On a night last October, as a hard rain passed through Kansas City and the American League championship teetered in a cool breeze, the Bullpen Cyborg had a sentient thought:
In a split-second, Wade Davis had processed the situation and assessed the percentages. He understood his fate. For once, a great escape was unlikely, a complete survival improbable, even for the greatest reliever in baseball. Even for a man nicknamed after a machine.
They call Wade Davis a cyborg, and in truth, he has never cared for the nickname. He is human, he says. His arm aches after his outings. He is flawed like the rest of us. His brilliance is man-made, a dominance fueled by a potent mix of mental preparation, ice-cold confidence and a nagging self-doubt.
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So it was on Oct. 23, 2015, the night the Royals faced the Toronto Blue Jays in Game 6 of the American League Championship Series. It was the ninth inning, of course. The Royals led 4-3. The Toronto Blue Jays had runners on second and third with just one out. Inside Kauffman Stadium, a crowd of more than 44,000 had tensely come to its feet.
The Royals were two outs away from a second straight trip to the World Series. The Blue Jays were one hit away from stealing the lead in the top of the ninth. In the middle of the maelstrom stood Davis. He dug his right foot into the dirt, peered toward home plate and offered a unspoken concession.
“I kind of mentally just said, ‘One is probably going to score,’ ” Davis says now. “ ‘But just keep it tied.’ ”
In the Royals’ bullpen, reliever Luke Hochevar was busy warming up, his eyes shifting toward home plate between pitches. On the mound, Davis took the sign from catcher Salvador Perez and threw a 97 mph fastball to Toronto leadoff man Ben Revere. Ball one.
Inside the Royals dugout, pitching coach Dave Eiland rested his arms on a railing and leaned toward manager Ned Yost.
“If anybody can get out of this,” Eiland said, “it’s him.”
One thousand and fifty-one days before Game 6, a baseball man named Gene Watson climbed into a pickup truck in Kansas and pointed it toward his home in Texas. It was Dec. 8, 2012, and Watson, the Royals’ director of pro scouting, had just returned from the winter meetings in Nashville, Tenn. Royals officials had spent the week looking for the missing piece, a workhorse pitcher to anchor their starting rotation. As Watson powered down Interstate 35, that piece was still missing.
For weeks, the Royals had pondered a possible trade with the Tampa Bay Rays, the discussions heating up over the previous three days. The Royals coveted James Shields, a frontline starter with a strong penchant for leadership.
The Rays wanted outfielder Wil Myers, the top prospect in the Royals’ system. The Rays balked at a one-for-one trade, but they were open to expanding the deal. A small-market team with a limited budget, the Rays needed salary relief. As the talks continued, they offered another right-handed pitcher who was set to become moderately expensive.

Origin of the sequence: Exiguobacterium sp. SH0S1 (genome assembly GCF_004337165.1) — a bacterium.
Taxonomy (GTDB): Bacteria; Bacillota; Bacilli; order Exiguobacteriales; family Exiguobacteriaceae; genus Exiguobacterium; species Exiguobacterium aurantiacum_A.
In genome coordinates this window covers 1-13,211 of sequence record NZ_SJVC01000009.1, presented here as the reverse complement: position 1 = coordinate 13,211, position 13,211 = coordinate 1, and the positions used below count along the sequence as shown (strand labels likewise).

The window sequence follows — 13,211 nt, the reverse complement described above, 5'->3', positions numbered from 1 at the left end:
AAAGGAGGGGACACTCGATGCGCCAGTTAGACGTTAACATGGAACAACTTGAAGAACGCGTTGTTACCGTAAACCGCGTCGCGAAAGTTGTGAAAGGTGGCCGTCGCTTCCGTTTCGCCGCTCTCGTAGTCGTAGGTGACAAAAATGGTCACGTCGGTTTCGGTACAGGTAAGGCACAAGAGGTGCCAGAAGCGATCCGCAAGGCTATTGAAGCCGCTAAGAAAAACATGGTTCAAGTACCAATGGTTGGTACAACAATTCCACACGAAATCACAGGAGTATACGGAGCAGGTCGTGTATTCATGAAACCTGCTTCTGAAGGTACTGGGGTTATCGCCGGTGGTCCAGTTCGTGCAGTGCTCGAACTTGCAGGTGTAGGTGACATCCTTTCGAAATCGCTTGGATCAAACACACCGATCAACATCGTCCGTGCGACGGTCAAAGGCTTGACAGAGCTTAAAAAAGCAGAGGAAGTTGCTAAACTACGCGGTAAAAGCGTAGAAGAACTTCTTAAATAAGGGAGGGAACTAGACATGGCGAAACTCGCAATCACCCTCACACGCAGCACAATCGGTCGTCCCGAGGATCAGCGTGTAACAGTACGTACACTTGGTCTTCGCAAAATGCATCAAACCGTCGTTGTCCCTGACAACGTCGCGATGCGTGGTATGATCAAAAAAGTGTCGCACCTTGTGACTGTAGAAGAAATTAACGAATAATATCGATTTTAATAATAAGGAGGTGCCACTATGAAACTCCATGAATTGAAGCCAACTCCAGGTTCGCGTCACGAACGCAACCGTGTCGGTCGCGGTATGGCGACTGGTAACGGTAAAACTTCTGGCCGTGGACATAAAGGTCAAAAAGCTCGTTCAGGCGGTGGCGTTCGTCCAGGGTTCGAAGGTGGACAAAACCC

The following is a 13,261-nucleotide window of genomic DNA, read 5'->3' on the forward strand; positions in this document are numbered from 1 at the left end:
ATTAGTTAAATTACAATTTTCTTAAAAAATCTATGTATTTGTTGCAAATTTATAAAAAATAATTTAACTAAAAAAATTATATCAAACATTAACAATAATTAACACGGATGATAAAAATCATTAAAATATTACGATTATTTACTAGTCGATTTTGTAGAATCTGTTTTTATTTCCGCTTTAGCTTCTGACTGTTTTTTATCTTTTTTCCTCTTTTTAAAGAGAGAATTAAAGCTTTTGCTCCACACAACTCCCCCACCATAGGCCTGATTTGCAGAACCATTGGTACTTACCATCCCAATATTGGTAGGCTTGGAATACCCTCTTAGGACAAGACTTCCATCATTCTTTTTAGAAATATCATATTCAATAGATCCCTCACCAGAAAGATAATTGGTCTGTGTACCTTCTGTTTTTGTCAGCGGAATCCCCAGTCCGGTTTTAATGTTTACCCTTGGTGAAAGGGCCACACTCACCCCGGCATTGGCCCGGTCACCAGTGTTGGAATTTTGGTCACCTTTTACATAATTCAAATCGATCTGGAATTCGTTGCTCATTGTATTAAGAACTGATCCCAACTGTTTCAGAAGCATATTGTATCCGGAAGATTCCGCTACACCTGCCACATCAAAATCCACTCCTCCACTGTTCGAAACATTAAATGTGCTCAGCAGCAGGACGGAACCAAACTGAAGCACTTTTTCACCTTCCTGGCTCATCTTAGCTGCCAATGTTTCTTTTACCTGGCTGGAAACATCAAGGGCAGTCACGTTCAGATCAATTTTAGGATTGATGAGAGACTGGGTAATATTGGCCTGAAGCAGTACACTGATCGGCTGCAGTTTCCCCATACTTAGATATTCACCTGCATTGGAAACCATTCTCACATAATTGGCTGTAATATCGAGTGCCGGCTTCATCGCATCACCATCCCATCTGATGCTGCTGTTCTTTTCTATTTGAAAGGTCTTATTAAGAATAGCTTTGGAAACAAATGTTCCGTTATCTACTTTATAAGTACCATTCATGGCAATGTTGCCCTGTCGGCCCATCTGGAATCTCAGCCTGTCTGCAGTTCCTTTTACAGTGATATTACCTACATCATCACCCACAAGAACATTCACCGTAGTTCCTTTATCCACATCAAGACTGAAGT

That pitcher was Wade Allen Davis, a 6-foot-5 starter from Lake Wales, Fla. The Royals’ front office was intrigued.
“We felt like he could be at least a fourth starter,” Watson says now. “But there was more ceiling (for him) in the pen.”
Davis, a right-hander, had come through the Rays’ system as a starter, but by 2012, they had shifted him to the bullpen, where he posted a 2.43 ERA in 70 1/3 innings.
Dadgum. Who would have known back then that he was going to be the absolute best?
Royals manager Ned Yost on Wade Davis
That performance was spectacular. But the current financial calculus was more complex. In the months before the 2011 season, the Rays had signed Davis to a long-term extension with three team options worth $35.1 million over the next seven years.
As the Royals’ brain trust convened at the winter meetings, they came to a consensus: They were comfortable with the return in the trade. The question: Were they ready to part with a package of four prospects, including Myers, right-handed pitcher Jake Odorizzi and left-hander Mike Montgomery? In a late-night meeting, Royals general manager Dayton Moore started scribbling the names of KC prospects onto a white board, position by position. One by one, he removed the names of the young players headed to Tampa Bay.
“Is this still a good system?” he asked.
The day after the winter meetings, as Watson pushed his car down I-35, he pondered the future. The Royals had won 72 games in 2012. Their vaunted Process had hit a plateau. The club needed a spark.
Midway through the drive, Watson’s cellphone rang. The deal was done. James Shields and Wade Davis were Royals.
“If we don’t do the deal,” Watson says, “we probably win 74 or 75 games that year and we’re all out of here.”
Every great escape begins with an unanticipated move. Wade Davis began his with a 2-0 breaking ball at the knees.
As the ninth inning of Game 6 continued at Kauffman Stadium, Davis looked in at Toronto left fielder Ben Revere, a speedy left-handed hitter with an uncanny ability to put the ball in play. From 2012 to 2015, Revere had recorded the third-highest contact rate in all of baseball, connecting on 91.8 percent of his swings. With two runners in scoring position and one out, he was the worst kind of foe. Davis needed a strikeout. Revere rarely whiffed.